Anandamide and neutrophil function in patients with fibromyalgia.

Publication: Psychoneuroendocrinology
Publication Date: 2008
Study Author(s): Kaufmann, Ines;Schelling, Gustav;Eisner, Christoph;Richter, Hans Peter;Krauseneck, Till;Vogeser, Michael;Hauer, Daniela;Campolongo, Patrizia;Chouker, Alexander;Beyer, Antje;Thiel, Manfred;
Institution: Clinic of Anaesthesiology, Klinikum Grosshadern, Ludwig-Maximilians-University, Marchioninistrasse 15, 81366 Munich, Germany.
Shortcut link to this study: http://science.naturalnews.com/pubmed/18395993.html
Fibromyalgia (FM) is a common stress-related painful disorder. There is considerable evidence of neuroimmunologic alterations in FM which may be the consequence of chronic stress and pain or causally involved in the development of this disorder. The Endocannabinoid system has been shown to play a pivotal role in mammalian nociception, is activated under stressful conditions and can be an important signaling pathway for immune modulation. The endocannabinoid system could therefore be involved in the complex pathophysiology of FM. We tested this hypothesis by evaluating the effects of stress hormones and the endocannabinoid Anandamide on neutrophil function in patients with FM. We determined plasma levels of catecholamines, cortisol and anandamide in 22 patients with primary FM and 22 age- and sex-matched healthy controls. Neutrophil function was characterized by measuring the Hydrogen Peroxide (H2O2) release (oxidative stress) and the ingestion capabilities of neutrophils (microbicidal function). FM patients had significantly higher norepinephrine and anandamide plasma levels. Neutrophils of FM patients showed an elevated spontaneous H2O2 production. The ability of neutrophils to adhere was negatively correlated with serum cortisol levels. Adhesion and phagocytosis capabilities of neutrophils correlated positively with anandamide plasma levels. In conclusion, patients with FM might benefit from pharmacologic manipulation of endocannabinoid signaling which should be tested in controlled studies.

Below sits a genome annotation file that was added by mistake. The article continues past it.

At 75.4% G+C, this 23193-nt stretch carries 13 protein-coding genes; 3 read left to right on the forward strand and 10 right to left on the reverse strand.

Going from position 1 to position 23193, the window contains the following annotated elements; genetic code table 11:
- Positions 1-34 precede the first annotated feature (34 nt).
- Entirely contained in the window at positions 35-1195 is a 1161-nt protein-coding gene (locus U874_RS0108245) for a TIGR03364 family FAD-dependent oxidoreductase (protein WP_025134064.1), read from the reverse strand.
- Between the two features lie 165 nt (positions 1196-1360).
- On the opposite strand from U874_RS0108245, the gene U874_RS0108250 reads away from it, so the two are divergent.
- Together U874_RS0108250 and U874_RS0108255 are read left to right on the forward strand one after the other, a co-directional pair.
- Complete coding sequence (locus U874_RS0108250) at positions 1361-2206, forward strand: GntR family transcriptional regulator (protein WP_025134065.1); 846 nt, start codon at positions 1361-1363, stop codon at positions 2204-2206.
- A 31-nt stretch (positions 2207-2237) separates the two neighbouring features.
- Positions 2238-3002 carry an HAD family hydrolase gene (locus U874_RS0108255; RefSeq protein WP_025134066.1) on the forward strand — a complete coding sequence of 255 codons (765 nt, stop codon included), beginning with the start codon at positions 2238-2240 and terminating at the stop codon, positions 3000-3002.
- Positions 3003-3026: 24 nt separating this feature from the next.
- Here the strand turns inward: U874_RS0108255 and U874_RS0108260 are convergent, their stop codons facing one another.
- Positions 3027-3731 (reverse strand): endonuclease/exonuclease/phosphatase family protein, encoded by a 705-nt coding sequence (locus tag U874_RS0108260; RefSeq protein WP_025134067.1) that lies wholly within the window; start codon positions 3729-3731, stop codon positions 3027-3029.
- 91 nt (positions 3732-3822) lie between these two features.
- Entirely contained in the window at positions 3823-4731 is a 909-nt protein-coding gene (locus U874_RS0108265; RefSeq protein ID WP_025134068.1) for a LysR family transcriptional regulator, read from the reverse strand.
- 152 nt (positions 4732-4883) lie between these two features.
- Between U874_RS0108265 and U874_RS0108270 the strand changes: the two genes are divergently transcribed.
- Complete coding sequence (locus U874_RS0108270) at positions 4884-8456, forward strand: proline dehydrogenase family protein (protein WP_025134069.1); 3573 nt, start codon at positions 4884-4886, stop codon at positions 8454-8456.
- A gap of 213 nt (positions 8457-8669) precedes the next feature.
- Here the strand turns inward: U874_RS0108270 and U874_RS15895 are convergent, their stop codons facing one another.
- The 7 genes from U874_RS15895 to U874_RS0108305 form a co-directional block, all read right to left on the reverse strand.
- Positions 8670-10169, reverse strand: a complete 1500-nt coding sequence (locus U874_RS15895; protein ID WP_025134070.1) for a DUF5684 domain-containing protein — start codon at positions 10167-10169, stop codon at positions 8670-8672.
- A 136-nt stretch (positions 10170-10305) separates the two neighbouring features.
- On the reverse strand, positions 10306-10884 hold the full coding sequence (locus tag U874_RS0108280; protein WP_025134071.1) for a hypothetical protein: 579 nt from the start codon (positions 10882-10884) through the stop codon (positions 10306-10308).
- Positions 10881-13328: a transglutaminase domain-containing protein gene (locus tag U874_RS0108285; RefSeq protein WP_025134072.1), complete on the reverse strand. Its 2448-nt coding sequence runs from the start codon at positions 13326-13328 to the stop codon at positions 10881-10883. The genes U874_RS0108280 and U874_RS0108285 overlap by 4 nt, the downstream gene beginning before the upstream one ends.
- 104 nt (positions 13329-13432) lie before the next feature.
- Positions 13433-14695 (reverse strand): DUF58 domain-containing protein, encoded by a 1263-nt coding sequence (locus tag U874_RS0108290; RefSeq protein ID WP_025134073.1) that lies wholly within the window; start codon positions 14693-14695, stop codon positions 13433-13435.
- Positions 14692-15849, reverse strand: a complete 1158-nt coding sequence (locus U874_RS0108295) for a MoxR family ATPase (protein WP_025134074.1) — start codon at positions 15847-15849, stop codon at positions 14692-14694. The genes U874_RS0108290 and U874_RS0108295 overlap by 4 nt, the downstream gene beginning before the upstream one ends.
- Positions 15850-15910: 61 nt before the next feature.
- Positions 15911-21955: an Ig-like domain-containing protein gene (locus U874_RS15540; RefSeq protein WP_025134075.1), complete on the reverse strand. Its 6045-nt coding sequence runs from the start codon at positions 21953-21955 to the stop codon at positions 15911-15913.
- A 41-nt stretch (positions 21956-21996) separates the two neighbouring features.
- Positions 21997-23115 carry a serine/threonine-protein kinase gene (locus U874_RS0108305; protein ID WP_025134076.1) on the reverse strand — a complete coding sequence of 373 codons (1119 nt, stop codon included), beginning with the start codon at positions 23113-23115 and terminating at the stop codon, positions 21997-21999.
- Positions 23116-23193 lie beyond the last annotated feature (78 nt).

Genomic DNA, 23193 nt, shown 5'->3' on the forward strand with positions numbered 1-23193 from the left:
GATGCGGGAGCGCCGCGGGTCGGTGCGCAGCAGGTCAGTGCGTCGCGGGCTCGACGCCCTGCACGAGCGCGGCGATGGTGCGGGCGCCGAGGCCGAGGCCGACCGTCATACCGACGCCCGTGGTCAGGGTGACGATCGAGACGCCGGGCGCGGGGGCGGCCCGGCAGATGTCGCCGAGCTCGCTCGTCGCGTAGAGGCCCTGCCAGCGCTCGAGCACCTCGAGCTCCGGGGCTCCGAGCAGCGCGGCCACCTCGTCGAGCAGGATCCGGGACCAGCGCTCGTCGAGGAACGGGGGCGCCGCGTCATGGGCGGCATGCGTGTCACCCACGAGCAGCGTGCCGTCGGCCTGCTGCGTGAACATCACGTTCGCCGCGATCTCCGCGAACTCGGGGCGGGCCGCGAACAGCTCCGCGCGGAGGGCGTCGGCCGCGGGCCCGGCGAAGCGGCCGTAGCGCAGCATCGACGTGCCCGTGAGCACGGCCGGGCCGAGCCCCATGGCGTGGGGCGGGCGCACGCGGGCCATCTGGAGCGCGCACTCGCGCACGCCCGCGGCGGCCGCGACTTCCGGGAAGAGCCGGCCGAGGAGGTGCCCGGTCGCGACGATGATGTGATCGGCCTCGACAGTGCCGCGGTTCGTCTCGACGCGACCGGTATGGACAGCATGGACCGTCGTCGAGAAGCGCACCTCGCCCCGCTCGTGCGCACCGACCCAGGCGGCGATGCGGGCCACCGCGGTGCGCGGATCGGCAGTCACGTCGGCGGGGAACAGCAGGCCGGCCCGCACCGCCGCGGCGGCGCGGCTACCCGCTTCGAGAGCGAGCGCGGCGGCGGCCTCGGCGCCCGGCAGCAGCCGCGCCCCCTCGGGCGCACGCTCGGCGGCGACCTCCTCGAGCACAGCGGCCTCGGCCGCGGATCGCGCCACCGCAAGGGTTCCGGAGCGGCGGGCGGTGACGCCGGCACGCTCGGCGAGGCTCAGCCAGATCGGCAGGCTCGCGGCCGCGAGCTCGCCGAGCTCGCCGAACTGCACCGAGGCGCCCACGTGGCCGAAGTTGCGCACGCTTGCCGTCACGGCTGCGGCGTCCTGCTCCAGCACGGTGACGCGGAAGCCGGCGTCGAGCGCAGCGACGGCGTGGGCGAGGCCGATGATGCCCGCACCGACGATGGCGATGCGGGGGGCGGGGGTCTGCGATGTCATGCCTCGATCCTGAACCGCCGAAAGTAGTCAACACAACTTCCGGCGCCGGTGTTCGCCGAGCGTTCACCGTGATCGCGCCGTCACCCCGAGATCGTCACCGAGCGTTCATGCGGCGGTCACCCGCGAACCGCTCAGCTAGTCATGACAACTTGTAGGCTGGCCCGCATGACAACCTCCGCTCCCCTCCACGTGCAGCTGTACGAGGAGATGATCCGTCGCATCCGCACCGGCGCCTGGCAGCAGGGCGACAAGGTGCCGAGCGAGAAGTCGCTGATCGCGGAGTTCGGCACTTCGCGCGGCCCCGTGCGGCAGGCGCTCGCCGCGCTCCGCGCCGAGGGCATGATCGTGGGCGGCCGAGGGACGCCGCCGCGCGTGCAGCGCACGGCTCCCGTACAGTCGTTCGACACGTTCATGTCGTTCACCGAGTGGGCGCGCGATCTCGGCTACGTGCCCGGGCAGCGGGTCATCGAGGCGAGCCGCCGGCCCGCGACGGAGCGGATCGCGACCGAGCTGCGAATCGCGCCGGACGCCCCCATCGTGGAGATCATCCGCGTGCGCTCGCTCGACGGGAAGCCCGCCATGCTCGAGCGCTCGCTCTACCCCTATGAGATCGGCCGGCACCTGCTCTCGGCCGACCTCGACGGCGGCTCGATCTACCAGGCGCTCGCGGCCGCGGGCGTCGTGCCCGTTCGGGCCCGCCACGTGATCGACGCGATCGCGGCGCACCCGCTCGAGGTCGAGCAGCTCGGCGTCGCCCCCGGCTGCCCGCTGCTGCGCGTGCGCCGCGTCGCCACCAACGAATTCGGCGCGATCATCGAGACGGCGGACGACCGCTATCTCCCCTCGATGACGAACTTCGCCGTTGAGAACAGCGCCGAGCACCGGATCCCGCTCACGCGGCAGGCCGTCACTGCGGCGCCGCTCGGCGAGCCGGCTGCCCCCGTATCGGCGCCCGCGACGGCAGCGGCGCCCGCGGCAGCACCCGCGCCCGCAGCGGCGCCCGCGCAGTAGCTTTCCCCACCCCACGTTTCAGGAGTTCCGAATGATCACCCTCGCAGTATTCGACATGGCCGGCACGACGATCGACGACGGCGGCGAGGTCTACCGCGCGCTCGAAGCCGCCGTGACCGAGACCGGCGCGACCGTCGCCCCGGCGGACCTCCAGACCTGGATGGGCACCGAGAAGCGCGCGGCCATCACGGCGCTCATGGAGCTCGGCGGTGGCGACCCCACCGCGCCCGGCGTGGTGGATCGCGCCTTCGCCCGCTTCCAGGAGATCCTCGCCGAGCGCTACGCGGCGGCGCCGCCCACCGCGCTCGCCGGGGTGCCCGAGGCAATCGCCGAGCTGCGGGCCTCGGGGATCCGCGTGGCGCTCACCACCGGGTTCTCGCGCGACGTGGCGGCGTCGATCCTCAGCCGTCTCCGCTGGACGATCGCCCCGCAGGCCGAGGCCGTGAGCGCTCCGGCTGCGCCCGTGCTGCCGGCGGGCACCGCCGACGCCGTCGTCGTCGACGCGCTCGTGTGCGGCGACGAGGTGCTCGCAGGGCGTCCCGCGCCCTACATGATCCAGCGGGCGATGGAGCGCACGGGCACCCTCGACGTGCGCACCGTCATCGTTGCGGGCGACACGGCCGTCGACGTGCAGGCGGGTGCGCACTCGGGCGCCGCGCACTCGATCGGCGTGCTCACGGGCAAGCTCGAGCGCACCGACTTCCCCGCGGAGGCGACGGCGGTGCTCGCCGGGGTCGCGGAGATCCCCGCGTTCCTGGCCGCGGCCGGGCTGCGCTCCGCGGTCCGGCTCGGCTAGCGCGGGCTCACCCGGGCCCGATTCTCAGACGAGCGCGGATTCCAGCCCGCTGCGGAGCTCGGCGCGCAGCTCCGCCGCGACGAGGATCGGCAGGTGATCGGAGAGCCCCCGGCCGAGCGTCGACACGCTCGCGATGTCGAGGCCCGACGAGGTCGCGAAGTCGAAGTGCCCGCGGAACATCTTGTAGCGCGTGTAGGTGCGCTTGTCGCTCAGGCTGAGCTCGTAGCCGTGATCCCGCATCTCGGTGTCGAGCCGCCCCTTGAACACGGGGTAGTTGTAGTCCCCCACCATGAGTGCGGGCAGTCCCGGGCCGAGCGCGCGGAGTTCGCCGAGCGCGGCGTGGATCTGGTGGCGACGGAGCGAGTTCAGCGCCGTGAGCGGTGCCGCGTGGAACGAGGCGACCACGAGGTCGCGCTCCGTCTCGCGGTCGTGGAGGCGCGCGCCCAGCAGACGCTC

PMID: 18395993

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